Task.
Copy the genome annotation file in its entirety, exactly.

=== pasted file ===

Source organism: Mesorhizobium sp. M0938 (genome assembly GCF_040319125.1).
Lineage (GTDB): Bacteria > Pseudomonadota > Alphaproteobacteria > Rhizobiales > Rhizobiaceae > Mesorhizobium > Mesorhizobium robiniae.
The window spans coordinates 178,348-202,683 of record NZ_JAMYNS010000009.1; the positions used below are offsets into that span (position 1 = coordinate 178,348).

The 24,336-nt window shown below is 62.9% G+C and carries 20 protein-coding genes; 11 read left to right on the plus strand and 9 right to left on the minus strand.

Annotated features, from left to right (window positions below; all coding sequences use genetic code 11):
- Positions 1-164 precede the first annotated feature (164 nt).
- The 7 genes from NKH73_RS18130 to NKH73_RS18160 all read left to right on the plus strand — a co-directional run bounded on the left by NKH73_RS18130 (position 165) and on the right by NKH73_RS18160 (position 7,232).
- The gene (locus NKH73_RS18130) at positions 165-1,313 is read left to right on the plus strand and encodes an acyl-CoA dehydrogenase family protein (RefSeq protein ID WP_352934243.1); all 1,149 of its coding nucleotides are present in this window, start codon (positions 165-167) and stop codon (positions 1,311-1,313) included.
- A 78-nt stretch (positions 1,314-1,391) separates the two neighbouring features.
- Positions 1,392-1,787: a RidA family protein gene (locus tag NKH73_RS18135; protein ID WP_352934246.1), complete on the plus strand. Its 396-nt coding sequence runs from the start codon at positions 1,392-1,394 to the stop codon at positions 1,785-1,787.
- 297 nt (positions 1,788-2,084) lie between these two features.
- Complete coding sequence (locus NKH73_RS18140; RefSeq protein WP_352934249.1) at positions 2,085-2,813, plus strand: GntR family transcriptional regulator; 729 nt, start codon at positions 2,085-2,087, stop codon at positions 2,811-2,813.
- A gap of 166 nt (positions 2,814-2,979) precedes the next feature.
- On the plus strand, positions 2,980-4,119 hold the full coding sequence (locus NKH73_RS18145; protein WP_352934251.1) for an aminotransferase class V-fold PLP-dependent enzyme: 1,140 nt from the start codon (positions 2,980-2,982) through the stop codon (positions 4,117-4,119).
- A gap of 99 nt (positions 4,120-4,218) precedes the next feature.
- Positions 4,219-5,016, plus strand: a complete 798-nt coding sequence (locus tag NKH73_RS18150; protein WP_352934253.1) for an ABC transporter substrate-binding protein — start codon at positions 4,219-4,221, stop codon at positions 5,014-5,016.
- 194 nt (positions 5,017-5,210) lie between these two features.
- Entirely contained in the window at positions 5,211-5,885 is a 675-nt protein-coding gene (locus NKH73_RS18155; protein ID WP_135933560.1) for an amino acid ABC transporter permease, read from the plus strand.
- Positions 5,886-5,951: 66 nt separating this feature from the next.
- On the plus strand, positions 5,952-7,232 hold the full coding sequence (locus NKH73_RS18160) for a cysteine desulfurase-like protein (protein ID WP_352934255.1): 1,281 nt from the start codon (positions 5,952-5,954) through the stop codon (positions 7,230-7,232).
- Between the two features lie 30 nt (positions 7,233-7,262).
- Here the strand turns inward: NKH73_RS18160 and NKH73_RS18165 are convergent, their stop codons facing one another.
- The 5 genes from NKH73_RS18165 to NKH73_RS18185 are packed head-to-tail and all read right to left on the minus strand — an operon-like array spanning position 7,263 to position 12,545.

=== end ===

Source organism: Mesorhizobium sp. M0938 (genome assembly GCF_040319125.1).
Lineage (GTDB): Bacteria > Pseudomonadota > Alphaproteobacteria > Rhizobiales > Rhizobiaceae > Mesorhizobium > Mesorhizobium robiniae.
The window spans coordinates 178,348-202,683 of record NZ_JAMYNS010000009.1; the positions used below are offsets into that span (position 1 = coordinate 178,348).

The 24,336-nt window shown below is 62.9% G+C and carries 20 protein-coding genes; 11 read left to right on the plus strand and 9 right to left on the minus strand.

Annotated features, from left to right (window positions below; all coding sequences use genetic code 11):
- Positions 1-164 precede the first annotated feature (164 nt).
- The 7 genes from NKH73_RS18130 to NKH73_RS18160 all read left to right on the plus strand — a co-directional run bounded on the left by NKH73_RS18130 (position 165) and on the right by NKH73_RS18160 (position 7,232).
- The gene (locus NKH73_RS18130) at positions 165-1,313 is read left to right on the plus strand and encodes an acyl-CoA dehydrogenase family protein (RefSeq protein ID WP_352934243.1); all 1,149 of its coding nucleotides are present in this window, start codon (positions 165-167) and stop codon (positions 1,311-1,313) included.
- A 78-nt stretch (positions 1,314-1,391) separates the two neighbouring features.
- Positions 1,392-1,787: a RidA family protein gene (locus tag NKH73_RS18135; protein ID WP_352934246.1), complete on the plus strand. Its 396-nt coding sequence runs from the start codon at positions 1,392-1,394 to the stop codon at positions 1,785-1,787.
- 297 nt (positions 1,788-2,084) lie between these two features.
- Complete coding sequence (locus NKH73_RS18140; RefSeq protein WP_352934249.1) at positions 2,085-2,813, plus strand: GntR family transcriptional regulator; 729 nt, start codon at positions 2,085-2,087, stop codon at positions 2,811-2,813.
- A gap of 166 nt (positions 2,814-2,979) precedes the next feature.
- On the plus strand, positions 2,980-4,119 hold the full coding sequence (locus NKH73_RS18145; protein WP_352934251.1) for an aminotransferase class V-fold PLP-dependent enzyme: 1,140 nt from the start codon (positions 2,980-2,982) through the stop codon (positions 4,117-4,119).
- A gap of 99 nt (positions 4,120-4,218) precedes the next feature.
- Positions 4,219-5,016, plus strand: a complete 798-nt coding sequence (locus tag NKH73_RS18150; protein WP_352934253.1) for an ABC transporter substrate-binding protein — start codon at positions 4,219-4,221, stop codon at positions 5,014-5,016.
- 194 nt (positions 5,017-5,210) lie between these two features.
- Entirely contained in the window at positions 5,211-5,885 is a 675-nt protein-coding gene (locus NKH73_RS18155; protein ID WP_135933560.1) for an amino acid ABC transporter permease, read from the plus strand.
- Positions 5,886-5,951: 66 nt separating this feature from the next.
- On the plus strand, positions 5,952-7,232 hold the full coding sequence (locus NKH73_RS18160) for a cysteine desulfurase-like protein (protein ID WP_352934255.1): 1,281 nt from the start codon (positions 5,952-5,954) through the stop codon (positions 7,230-7,232).
- Between the two features lie 30 nt (positions 7,233-7,262).
- Here the strand turns inward: NKH73_RS18160 and NKH73_RS18165 are convergent, their stop codons facing one another.
- The 5 genes from NKH73_RS18165 to NKH73_RS18185 are packed head-to-tail and all read right to left on the minus strand — an operon-like array spanning position 7,263 to position 12,545.